The Rojava model is based on various pillars, as written in its Social Contract (the Rojavan constitution), two of which I want to highlight for marking a fundamental break with the ethno-state of the ancien régime. The first specifies direct democracy through self-governance as the basis of a communalist system in which citizens participate actively in decision-making and the management of the πόλις (polis)from the neighborhood-commune to the municipality to the coordinating bodies of its three cantons—Afrin, Kobane, and Cezire. As if in an inverted power pyramid, the majority of power lies in neighborhood assemblies, while the role of cantonal bodies is more administrative. The second—equally revolutionary—rejects the nation-state as such. In Rojava, many different religious and ethnic groups—Christians, Yezidis, Arabs, Turkmens, Chechens, Armenians—live together with a large Kurdish majority. By officially and insistently rejecting the nation state, the Rojava model grants minorities an unprecedented participatory role as equals in defining the πόλις. 

It is important to recognize a common motivation in Kurdish struggles in politics, life, and art alike and many historical revolutionary struggles around the world that have tried to establish autonomous regions. Some of the ideas and structures of Rojavans, echo today to the self-organized anarchist squats of my native Greece that offer support to refugees and migrants, self-organized medical professionals in many countries that try to provide health care to those who cannot afford it, and countless other autonomist practices that exist without official approval, far from the failures of the austerity-ridden, inequality-driven corporate-state. It is this element of the Rojavan revolution, that is channeled through the work of the Commune that is fascinating: a determination to break narratives imposed by the old structures of the westphalian state mandate. It is a new pathway for all those who wish to live beyond the confinement of the state apparatus. The cultural practice of the Commune, could be considered as an embodied performative footprint of what Deleuze and Guattari describe in Nomadology as the war machine, the one that unhinges the over-coded rules of the State, the one which operates outside the confinements of the state apparatus.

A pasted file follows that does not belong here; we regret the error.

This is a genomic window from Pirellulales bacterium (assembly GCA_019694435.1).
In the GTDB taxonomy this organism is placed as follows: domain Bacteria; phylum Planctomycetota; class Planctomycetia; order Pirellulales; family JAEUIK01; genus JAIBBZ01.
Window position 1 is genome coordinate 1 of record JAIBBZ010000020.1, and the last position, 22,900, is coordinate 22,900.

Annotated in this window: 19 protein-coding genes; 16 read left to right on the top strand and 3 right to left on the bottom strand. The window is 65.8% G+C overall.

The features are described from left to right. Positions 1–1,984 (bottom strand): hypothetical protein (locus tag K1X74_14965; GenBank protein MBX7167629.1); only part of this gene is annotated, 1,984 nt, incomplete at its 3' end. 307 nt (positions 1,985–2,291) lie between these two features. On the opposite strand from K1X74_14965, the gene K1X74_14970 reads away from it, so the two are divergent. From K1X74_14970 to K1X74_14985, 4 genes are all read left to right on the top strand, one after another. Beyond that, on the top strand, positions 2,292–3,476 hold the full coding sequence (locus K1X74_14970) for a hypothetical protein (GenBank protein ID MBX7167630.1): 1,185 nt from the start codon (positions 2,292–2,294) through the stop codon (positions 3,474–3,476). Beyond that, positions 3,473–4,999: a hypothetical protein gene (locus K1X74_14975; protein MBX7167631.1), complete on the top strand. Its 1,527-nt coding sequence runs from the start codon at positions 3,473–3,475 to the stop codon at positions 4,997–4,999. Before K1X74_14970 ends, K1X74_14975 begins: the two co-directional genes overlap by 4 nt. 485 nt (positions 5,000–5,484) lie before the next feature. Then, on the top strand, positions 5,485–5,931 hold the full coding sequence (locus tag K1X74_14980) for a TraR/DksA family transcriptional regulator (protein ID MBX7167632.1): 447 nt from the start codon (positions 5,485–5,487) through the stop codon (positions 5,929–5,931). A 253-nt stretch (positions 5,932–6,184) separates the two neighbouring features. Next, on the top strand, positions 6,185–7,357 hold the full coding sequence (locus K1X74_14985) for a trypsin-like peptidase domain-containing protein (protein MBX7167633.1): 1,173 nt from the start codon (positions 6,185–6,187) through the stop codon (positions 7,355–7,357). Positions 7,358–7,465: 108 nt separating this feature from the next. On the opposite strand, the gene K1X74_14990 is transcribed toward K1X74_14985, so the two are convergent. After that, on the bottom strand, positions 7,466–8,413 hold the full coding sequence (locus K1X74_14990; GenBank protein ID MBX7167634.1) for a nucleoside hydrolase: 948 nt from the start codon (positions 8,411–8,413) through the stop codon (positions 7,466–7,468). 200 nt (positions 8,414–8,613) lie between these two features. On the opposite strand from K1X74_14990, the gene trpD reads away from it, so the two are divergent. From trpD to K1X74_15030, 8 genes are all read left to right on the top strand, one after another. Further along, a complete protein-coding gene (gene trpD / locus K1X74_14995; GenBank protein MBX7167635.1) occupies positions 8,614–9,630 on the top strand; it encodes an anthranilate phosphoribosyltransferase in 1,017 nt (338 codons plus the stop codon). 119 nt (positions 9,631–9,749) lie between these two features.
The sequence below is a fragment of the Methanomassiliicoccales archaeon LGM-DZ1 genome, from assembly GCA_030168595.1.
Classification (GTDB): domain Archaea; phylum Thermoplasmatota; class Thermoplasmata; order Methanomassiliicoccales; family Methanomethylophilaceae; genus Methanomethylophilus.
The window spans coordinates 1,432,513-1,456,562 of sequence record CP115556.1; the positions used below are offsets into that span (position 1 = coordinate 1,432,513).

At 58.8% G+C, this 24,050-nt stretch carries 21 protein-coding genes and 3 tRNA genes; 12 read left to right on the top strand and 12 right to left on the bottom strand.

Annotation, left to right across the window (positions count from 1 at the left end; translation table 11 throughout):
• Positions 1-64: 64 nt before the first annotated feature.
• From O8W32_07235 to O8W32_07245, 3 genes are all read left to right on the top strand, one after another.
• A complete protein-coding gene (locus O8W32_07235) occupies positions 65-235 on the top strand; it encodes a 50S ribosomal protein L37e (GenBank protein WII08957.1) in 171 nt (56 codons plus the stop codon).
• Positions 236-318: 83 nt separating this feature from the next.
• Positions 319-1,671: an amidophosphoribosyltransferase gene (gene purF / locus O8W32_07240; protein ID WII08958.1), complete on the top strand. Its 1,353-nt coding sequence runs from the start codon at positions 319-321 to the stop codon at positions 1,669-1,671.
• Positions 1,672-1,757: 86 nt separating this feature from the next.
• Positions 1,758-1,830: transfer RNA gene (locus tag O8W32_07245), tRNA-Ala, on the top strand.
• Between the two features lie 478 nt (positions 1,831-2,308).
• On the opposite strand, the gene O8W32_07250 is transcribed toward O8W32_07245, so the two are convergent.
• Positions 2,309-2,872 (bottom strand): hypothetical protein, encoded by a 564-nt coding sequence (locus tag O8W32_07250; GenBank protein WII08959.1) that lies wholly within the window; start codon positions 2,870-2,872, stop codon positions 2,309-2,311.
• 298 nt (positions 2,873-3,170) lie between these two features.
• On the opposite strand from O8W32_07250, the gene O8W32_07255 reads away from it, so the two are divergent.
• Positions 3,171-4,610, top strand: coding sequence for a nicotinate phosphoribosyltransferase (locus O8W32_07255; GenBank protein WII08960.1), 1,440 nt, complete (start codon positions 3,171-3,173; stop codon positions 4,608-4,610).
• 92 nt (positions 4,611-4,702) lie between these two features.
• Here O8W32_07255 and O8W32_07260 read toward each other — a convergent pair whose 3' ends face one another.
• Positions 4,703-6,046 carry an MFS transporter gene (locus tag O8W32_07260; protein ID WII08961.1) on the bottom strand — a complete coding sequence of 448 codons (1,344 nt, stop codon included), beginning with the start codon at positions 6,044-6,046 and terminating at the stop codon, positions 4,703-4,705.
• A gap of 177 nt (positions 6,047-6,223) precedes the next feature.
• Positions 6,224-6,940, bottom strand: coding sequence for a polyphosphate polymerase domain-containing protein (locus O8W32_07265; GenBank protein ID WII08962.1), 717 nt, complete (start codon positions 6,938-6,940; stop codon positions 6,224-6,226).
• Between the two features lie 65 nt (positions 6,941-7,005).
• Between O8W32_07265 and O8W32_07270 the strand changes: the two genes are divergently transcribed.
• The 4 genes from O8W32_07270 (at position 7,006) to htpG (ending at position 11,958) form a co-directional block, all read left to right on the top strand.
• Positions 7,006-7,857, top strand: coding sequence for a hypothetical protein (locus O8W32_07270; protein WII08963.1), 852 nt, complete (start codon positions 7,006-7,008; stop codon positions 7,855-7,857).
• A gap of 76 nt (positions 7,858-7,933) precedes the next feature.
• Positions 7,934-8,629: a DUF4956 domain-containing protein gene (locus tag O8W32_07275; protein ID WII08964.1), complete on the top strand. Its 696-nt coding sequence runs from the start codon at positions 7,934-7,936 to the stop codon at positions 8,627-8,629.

In making this exhibition in Athens in 2018, in Zagreb in 2019, and now in New York in 2020, it has been important to emphasize the Rojava revolution defining a form of social justice that counters the law of the nation-state. Indeed, the populations of the region witness injustices imposed by surrounding nation-states and provide their own political alternative. But internally, Öcalan’s concept of stateless democracy has shaped the way an artistic collective formulates and organizes itself—not only narrating ideas of stateless democracy, but enacting ideals of justice and equality as a self-governing egalitarian commune. Their collective practice embodies the notion of the ‘commons,’ which inform their artworks as political statements, and redefine core notions of authorship and ownership dominant in much of the international art world. The films become agents of disruption, equally exposing injustices and violence, while recognizing the resilience of people that actively practice a different way of organizing society.”

—Excerpt from iLiana Fokianaki’s exhibition introduction ”Forms of Freedom: On the Work of the Rojava Film Commune,” February 2020.

 

For more information, contact program [​at​] e-flux.com.